The fact is our industry is trying to model itself after other, completely unrelated industries. It seems fewer and fewer manufacturers of MI products are being run by execs that came up through this business. With a few exceptions, most of these established brands have turned to “outsiders” who are more interested in running up stock values so they can make a load of money before they sell out than they are in developing a long-term plan to grow their business.
One final comment. Recently I was approached by a longtime customer who likes my set-up work on guitars. I had set up a Strat for him and a friend of his loved the way it played. This was a garden- variety U.S. Strat. This friend had bought a PRS Custom at GC (120 miles away) and if this PRS had ever been set up, one couldn’t tell. My customer told me his friend wanted to trade his PRS for my customer’s Strat. He asked me if I could make the PRS play any better. I guaranteed him that in about 20 minutes I could have it practically playing itself. My customer made the trade and I did what I told him I could.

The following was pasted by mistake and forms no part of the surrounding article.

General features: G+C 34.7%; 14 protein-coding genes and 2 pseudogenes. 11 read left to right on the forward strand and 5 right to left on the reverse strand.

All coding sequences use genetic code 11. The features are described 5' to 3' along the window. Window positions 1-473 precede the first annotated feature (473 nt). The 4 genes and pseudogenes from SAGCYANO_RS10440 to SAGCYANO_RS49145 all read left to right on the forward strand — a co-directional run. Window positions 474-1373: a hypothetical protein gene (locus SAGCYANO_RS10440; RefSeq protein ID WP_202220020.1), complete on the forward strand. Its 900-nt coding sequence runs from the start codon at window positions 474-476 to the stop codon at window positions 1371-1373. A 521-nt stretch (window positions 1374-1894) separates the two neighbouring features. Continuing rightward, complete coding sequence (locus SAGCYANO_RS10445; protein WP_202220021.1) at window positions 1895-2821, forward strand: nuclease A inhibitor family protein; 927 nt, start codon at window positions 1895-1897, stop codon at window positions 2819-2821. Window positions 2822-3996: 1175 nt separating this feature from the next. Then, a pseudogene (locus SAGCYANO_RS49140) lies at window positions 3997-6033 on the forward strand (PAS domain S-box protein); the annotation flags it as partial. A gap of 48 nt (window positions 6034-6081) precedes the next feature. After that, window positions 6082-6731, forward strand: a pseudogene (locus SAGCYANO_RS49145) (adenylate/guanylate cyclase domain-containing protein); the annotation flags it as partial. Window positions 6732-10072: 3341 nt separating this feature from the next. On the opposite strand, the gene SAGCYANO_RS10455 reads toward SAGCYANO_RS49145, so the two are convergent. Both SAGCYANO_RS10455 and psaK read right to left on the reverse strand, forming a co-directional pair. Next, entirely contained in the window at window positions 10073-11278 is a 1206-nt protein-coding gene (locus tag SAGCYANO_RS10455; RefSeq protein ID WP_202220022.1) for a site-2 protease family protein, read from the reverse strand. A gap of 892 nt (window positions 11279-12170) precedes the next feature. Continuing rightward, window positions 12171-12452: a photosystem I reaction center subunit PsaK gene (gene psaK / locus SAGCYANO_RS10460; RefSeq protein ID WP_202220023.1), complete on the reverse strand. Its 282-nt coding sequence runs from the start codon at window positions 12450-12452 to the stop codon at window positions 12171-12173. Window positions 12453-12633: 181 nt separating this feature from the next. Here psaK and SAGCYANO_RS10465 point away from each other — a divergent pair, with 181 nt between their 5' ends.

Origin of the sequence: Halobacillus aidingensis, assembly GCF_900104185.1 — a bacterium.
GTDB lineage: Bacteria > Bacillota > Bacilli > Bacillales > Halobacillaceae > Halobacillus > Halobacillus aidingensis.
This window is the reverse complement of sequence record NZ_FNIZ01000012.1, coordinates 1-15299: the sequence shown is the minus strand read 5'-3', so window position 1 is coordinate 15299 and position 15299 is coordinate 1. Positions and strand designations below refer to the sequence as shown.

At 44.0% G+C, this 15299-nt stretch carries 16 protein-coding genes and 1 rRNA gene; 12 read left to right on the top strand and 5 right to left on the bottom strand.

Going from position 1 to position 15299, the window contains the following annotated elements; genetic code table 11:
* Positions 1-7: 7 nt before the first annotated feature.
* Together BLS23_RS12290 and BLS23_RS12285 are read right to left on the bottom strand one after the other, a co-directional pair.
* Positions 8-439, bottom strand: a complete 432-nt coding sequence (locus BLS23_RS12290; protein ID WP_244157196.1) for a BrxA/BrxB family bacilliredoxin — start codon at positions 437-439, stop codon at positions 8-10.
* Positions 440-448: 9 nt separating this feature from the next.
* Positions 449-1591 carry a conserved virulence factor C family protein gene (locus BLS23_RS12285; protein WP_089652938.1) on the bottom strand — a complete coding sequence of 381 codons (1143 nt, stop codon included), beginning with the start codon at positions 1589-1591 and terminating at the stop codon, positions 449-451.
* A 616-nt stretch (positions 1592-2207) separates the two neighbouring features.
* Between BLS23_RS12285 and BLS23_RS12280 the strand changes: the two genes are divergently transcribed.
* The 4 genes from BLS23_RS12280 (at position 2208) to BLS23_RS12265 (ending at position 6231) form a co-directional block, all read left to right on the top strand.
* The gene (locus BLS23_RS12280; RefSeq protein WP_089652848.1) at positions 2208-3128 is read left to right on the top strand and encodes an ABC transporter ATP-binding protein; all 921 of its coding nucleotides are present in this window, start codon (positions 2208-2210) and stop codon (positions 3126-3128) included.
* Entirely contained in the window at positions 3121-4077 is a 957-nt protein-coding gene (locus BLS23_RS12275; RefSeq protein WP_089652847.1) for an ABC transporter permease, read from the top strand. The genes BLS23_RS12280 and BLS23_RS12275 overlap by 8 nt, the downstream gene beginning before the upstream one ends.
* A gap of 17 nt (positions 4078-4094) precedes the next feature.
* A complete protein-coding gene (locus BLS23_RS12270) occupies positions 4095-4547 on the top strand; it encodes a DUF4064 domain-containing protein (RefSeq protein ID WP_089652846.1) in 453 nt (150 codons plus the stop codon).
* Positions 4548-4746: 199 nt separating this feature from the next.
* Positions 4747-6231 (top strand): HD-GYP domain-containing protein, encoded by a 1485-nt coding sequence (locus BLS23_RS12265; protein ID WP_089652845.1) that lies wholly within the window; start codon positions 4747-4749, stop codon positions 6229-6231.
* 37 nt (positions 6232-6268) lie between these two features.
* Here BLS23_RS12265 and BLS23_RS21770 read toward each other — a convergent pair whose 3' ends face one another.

The point of that story is that there is now a fellow in my town who feels a $1,000 Strat is a “better” guitar than a $3,000 PRS. Why? Because my shop provides expert service, personal attention, and support that a mega-store like GC simply cannot. We are not selling toasters here, folks. Our customers need guys like us on the front lines making sure they get the most out of their purchase. I will always feel that placing a properly set-up instrument into a customer’s hands AND providing a place he can continue to receive service is the only way this business will survive. But, once again, that is making the assumption that some of these companies are looking at long-term success.
Great Neck Guitars
Wichita Falls, Texas